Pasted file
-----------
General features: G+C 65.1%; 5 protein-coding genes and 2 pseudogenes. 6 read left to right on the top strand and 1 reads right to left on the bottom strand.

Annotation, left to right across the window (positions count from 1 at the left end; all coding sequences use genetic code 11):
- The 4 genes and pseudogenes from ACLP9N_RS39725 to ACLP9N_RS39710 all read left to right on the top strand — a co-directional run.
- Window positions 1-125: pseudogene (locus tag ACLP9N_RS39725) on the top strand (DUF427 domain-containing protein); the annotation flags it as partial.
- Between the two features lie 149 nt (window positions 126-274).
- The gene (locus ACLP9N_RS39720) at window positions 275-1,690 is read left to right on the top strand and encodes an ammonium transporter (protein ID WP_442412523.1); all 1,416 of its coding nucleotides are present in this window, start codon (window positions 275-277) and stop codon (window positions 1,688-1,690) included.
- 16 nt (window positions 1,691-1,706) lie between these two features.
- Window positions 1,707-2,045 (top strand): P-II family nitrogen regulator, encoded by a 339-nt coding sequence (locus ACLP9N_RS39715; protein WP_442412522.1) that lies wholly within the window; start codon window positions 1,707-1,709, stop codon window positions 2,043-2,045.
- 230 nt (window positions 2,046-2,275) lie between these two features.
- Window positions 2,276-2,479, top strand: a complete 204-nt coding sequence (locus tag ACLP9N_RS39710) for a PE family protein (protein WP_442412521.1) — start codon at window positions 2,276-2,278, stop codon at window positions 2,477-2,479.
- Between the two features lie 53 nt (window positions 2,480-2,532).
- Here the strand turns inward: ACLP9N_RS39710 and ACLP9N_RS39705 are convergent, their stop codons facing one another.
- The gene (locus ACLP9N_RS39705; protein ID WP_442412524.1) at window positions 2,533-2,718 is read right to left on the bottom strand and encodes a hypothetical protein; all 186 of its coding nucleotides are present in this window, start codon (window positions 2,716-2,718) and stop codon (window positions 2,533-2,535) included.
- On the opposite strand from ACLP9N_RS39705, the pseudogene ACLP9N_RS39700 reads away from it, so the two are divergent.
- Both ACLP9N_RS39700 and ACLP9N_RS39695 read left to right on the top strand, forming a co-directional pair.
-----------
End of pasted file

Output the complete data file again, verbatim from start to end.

General features: G+C 65.1%; 5 protein-coding genes and 2 pseudogenes. 6 read left to right on the top strand and 1 reads right to left on the bottom strand.

Annotation, left to right across the window (positions count from 1 at the left end; all coding sequences use genetic code 11):
- The 4 genes and pseudogenes from ACLP9N_RS39725 to ACLP9N_RS39710 all read left to right on the top strand — a co-directional run.
- Window positions 1-125: pseudogene (locus tag ACLP9N_RS39725) on the top strand (DUF427 domain-containing protein); the annotation flags it as partial.
- Between the two features lie 149 nt (window positions 126-274).
- The gene (locus ACLP9N_RS39720) at window positions 275-1,690 is read left to right on the top strand and encodes an ammonium transporter (protein ID WP_442412523.1); all 1,416 of its coding nucleotides are present in this window, start codon (window positions 275-277) and stop codon (window positions 1,688-1,690) included.
- 16 nt (window positions 1,691-1,706) lie between these two features.
- Window positions 1,707-2,045 (top strand): P-II family nitrogen regulator, encoded by a 339-nt coding sequence (locus ACLP9N_RS39715; protein WP_442412522.1) that lies wholly within the window; start codon window positions 1,707-1,709, stop codon window positions 2,043-2,045.
- 230 nt (window positions 2,046-2,275) lie between these two features.
- Window positions 2,276-2,479, top strand: a complete 204-nt coding sequence (locus tag ACLP9N_RS39710) for a PE family protein (protein WP_442412521.1) — start codon at window positions 2,276-2,278, stop codon at window positions 2,477-2,479.
- Between the two features lie 53 nt (window positions 2,480-2,532).
- Here the strand turns inward: ACLP9N_RS39710 and ACLP9N_RS39705 are convergent, their stop codons facing one another.
- The gene (locus ACLP9N_RS39705; protein ID WP_442412524.1) at window positions 2,533-2,718 is read right to left on the bottom strand and encodes a hypothetical protein; all 186 of its coding nucleotides are present in this window, start codon (window positions 2,716-2,718) and stop codon (window positions 2,533-2,535) included.
- On the opposite strand from ACLP9N_RS39705, the pseudogene ACLP9N_RS39700 reads away from it, so the two are divergent.
- Both ACLP9N_RS39700 and ACLP9N_RS39695 read left to right on the top strand, forming a co-directional pair.